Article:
Organizing Sewing Supplies

I do a lot of sewing for babies, especially "preemies", and have quite a bit of sewing supplies in my stash. How does everyone organize sewing, trims, lace, thread, etc.?

Evelyn from Southern Indiana

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December 29, 20050 found this helpful

By Rachel Paxton

If you're a weekend crafter like me, you probably have a lot of crafting odds and ends laying around that get all jumbled together depending on what project you're working on at the moment.

Over the years, I have found several ways to organize my craft and sewing supplies in a way that I can actually find them again when I need them. As I went through the process of organizing them, I was able to identify items I no longer needed and separate the remaining items into logical groups. As a result, I now have all my supplies limited to one corner of a room and well organized. Now I can find things when I need them.

When I first started sorting through all my supplies everything was thrown together in a lot of cardboard boxes up in a hard-to-reach closet. The first thing I did was dump each box into a big pile and start sorting. My piles were: lace, trim, buttons, quilting supplies, cross stitch supplies, ribbon roses, fabric scraps, craft books, and misc.

I first discarded the odds and ends I knew I'd never use again. I then bought two very large Rubbermaid containers (great for stacking) to store my supplies in. You may need more depending on how many supplies you have accumulated. I also bought some gallon-sized Ziploc bags.

I sorted through all the lace and trim and put lace in one Ziploc bag and trim in another. The ribbon roses went in another. I put all the buttons in a plastic container with different compartments--sorted by color. All these items, plus other misc. like styrofoam balls, contact paper, plastic canvas, went into one Rubbermaid container.

All my quilting and cross stitch supplies (mostly fabric scraps and cross stitch fabric) went into the second container.

All my unfinished projects went into a cardboard box, and all my yarn for plastic canvas projects went into another.

The containers and boxes stack on top of each other and fit nicely underneath a small square "craft table" I have set up in the corner of my home office. It's all out of the way and everything is easily identified.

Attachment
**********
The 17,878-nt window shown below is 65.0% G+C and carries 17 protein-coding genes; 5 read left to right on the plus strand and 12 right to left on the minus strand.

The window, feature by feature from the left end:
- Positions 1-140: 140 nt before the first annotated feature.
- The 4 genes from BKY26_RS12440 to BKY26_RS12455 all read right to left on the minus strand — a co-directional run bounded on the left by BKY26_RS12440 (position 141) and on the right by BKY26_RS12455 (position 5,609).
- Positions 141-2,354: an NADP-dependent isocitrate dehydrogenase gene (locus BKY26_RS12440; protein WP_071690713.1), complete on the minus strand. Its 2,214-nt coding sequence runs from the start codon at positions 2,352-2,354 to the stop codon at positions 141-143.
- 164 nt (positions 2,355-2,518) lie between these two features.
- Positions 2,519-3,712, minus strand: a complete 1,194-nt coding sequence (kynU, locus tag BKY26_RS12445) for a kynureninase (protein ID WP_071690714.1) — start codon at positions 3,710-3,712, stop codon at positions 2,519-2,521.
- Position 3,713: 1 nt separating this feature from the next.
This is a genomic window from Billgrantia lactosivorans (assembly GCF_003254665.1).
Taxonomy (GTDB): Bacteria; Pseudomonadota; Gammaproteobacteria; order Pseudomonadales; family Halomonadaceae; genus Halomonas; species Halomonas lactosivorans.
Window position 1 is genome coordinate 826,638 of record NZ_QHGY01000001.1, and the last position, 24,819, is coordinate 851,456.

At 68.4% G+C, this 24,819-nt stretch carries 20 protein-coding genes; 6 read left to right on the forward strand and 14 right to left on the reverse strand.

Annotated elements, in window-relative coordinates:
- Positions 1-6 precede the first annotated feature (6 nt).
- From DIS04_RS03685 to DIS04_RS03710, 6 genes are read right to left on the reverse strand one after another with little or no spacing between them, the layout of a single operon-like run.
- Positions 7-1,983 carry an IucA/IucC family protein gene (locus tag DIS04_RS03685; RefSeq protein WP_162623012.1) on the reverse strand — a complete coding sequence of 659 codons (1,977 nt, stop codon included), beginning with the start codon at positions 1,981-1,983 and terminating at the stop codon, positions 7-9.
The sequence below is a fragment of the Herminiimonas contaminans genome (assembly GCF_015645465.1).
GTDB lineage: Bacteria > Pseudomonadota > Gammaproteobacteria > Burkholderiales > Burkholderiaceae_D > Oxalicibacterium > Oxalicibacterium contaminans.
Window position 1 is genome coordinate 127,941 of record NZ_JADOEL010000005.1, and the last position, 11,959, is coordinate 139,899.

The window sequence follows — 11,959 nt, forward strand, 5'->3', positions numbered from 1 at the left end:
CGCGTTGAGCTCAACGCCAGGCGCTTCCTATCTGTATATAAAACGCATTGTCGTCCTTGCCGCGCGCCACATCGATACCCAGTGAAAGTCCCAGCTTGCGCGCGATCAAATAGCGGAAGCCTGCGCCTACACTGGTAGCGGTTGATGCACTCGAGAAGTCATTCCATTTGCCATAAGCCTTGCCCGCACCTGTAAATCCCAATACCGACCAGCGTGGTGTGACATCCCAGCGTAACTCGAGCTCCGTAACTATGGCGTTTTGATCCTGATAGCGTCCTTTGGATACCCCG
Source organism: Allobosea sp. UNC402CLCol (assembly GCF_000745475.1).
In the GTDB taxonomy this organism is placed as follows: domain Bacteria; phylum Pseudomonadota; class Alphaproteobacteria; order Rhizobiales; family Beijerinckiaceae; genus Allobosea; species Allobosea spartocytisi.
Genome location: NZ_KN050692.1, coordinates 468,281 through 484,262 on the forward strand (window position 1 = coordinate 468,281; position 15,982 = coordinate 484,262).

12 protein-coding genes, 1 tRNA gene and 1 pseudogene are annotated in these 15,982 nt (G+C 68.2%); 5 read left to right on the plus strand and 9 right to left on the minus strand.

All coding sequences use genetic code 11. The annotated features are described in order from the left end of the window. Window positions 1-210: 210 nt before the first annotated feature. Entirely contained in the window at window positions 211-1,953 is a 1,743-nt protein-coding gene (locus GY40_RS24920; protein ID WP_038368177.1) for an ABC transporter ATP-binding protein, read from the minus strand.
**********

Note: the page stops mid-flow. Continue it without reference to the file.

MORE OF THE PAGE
On top of the table I keep little projects I'm working on, like cross stitch, or photo albums for working on scrapbooks. My embroidery thread is organized by DMC number in plastic containers made for storing embroidery thread. These containers are also stacked on the table.

My sewing machine thread is organized on a small wooden board with small spindles you can buy that is designed to hold spools of thread. My sewing machine sits on the floor next to the craft table while not in use.

Next to my craft table is a stand-alone cupboard that is sold as a pantry cupboard that you can probably find at Walmart for about $100. In the cupboard I store a lot of multipurpose items like my glue guns, all kinds of glue, paper, scissors, and all of my scrapbooking supplies. This cupboard works great for items other family members also use a lot, like tape and scissors. My paper cutter and long stapler are stored on top of the cabinet.

I also have several bookcases in my office, and I use a couple of shelves on one of them for organizing my craft and sewing books. The books are organized by craft type.

All of my small sewing supplies I keep in a couple of small sewing baskets that I can move with me from room to room. In these I keep sewing needles, embroidery scissors, measuring tape, pins, seam ripper, etc.

Hopefully these ideas will help you get in the mood to start organizing your own craft and sewing supplies. It's so much more enjoyable to work on projects when you know what you have and where everything is.

About The Author:

Rachel Paxton is a freelance writer and mom who is the owner of http://www.organized-mom.com featuring the Easy Organizer, loaded with tools to help you plan, schedule, remember events, keep in touch, get your family on an organized schedule, prioritize, and more.

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August 18, 20060 found this helpful

A school in my city was remodeling and for $5 I got a cabinet with 16 drawers. The drawers were deep. the only problem with the cabinet was ,it did not have a top. So I asked my handyman husband to make one of plywood. Then we covered it with peel off floor tiles. It looks great and I can use the top as a cutting table with my quilt mat.

ReplyWas this helpful?Helpful? Yes
August 18, 20060 found this helpful

A school in my city was remodeling and for $5 I got a cabinet with 16 drawers. The drawers were deep. the only problem with the cabinet was ,it did not have a top. So I asked my handyman husband to make one of plywood. Then we covered it with peel off floor tiles. It looks great and I can use the top as a cutting table with my quilt mat.

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July 11, 20080 found this helpful

Hi, I found a neat trick for storing fat quarters. I bought a cd cabinet. A folded fat quarter fits in the slots perfect.

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Organizing Sewing Supplies
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